EAT OUT TO HELP OUT: GOVERNMENT STEPS ASIDE, GROSVENOR STEPS IN
One of the most interesting moves this week was the decision by Grosvenor to extend the ‘Eat Out To Help Out’ scheme for tenants across its Mayfair and Belgravia holdings. Take-up of the Government’s scheme has been hugely successful – figures this week revealed some 64 million meals had been claimed – but is set to come to an end on Monday. But for those restaurants that occupy Grosvenor properties, the years of premium rents are about to pay off, with the landed estate picking up the bill for its own Eat Out To Help Out programme in September.
Those restaurants within the estate will welcome the news, as will the patrons that visit the establishments – although there is a question mark over whether £10 off of lunch is enough to entice the well-heeled residents of W1 and SW1. Likelier, perhaps, is a diversion of customers from nearby areas such as Soho, Fitzrovia and Pimlico while the scheme is in operation.
For Grosvenor, this is a particularly smart move – helping occupiers weather the bad times will likely translate into lower void rates further down the line – but one that as a landed estate it is particularly well-placed to enact. With low levels of debt and a host of office and residential occupiers continuing to pay the bills, a little support for the restaurants on its patch will go a long way.
But while the two Eat Out To Help Out Schemes look the same, they are actually trying to achieve different things. Grosvenor’s aim is to get more cash into restaurant tills, knowing that this makes it all the more likely that its rent collection will hold up better as a result though. For the Government, however, the extra income for restaurants is a mere side-effect; if it simply wanted restaurants to have more cash, a bailout similar to that seen for the arts would be much easier to administer. What Sunak really wants us to do is get used to the idea of eating out again.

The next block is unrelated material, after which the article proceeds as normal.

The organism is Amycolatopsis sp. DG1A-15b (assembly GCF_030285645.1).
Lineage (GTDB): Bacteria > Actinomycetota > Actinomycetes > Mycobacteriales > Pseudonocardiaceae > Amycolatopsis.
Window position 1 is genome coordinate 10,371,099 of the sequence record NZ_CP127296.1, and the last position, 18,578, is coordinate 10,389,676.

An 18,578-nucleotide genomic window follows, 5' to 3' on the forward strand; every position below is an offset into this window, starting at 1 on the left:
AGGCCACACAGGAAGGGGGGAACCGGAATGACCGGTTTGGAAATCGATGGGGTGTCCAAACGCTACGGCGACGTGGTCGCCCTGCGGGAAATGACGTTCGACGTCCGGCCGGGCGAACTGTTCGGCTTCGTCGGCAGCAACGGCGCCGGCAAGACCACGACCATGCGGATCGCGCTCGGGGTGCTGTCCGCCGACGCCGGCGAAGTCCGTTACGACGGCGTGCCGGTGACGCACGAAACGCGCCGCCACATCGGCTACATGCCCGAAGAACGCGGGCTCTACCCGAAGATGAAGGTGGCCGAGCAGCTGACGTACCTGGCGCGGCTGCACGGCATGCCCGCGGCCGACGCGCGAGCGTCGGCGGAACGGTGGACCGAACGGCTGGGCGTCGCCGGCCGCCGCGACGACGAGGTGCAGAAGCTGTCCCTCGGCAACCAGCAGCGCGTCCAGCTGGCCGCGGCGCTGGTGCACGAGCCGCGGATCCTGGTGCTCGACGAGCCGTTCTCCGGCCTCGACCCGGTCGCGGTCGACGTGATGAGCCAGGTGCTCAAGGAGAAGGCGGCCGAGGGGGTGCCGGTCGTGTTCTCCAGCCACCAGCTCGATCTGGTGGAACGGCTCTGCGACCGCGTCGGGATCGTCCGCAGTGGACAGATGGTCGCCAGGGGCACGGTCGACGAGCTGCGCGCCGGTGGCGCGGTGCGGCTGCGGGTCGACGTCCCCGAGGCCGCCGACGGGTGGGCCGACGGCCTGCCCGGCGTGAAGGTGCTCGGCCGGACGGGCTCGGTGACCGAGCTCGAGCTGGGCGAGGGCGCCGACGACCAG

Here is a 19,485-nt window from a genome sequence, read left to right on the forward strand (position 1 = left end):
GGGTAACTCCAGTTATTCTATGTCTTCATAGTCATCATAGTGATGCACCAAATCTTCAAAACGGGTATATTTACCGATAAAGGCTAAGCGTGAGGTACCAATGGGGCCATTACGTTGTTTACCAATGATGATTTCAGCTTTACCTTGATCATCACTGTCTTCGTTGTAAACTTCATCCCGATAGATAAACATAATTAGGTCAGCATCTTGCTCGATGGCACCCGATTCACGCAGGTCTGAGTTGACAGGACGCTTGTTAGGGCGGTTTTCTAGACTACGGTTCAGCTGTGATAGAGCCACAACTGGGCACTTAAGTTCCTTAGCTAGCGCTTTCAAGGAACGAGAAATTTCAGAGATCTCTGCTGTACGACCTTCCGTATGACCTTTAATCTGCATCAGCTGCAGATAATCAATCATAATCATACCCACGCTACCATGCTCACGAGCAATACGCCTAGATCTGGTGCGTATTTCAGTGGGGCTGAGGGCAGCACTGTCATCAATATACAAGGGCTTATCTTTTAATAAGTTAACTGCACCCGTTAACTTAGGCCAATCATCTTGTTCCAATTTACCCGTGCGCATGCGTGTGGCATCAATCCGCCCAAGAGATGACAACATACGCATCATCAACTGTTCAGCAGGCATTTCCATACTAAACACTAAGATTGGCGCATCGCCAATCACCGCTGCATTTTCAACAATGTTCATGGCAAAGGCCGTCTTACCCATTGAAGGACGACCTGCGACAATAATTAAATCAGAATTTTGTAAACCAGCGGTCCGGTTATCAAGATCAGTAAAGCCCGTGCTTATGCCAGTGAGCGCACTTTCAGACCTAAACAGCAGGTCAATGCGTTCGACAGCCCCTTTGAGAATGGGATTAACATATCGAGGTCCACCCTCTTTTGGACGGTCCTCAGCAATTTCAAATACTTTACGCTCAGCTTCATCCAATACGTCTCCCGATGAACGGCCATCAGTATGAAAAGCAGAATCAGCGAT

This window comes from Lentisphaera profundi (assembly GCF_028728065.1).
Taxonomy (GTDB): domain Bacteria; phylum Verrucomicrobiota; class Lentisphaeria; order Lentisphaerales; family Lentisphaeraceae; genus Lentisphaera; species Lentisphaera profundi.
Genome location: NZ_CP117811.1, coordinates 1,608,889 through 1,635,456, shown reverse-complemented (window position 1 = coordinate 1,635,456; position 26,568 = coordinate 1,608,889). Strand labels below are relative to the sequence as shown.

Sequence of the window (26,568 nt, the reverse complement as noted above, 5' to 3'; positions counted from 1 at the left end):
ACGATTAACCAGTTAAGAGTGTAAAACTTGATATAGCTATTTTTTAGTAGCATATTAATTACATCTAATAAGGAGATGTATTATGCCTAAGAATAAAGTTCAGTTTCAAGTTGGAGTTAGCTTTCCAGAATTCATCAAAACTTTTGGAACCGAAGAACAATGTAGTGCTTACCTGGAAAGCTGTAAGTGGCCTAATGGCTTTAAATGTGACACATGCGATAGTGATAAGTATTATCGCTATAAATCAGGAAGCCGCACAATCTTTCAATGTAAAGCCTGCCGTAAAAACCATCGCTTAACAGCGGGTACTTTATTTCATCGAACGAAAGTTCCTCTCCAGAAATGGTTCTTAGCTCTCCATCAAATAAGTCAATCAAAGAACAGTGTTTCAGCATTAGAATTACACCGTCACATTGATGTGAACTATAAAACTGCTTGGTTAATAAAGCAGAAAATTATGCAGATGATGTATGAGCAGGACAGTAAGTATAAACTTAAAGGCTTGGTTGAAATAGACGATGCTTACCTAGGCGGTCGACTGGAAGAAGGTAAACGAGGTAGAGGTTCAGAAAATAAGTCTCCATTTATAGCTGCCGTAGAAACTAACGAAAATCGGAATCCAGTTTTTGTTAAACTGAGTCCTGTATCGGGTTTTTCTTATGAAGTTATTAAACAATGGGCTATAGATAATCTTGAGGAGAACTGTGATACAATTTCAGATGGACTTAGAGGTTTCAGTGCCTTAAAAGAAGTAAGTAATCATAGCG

A legacy problem of the Government’s messaging is that it was almost too effective; ministers were surprised at the level of observance of the lockdown, and now that things are opening up the same caution remains. A true economic recovery cannot happen until people become comfortable again eating out. It is a tightrope to walk, but if the scheme can help us ‘unlearn’ some of the behaviours that served us so well when the outbreak was at its height, it will have done its job.
Most people that have taken advantage of the scheme have been surprised at how comfortable they have been with the protocols, and felt safer than they expected to. If caution is the main thing holding people back from returning to restaurants and pubs, Eat Out To Help Out has broken the taboo. And if you’ve visited a restaurant, it’s not as big a leap to take a train and go back to the office. Our city centres need people in them; let us hope Rishi’s Discount will encourage more of us to do just that.
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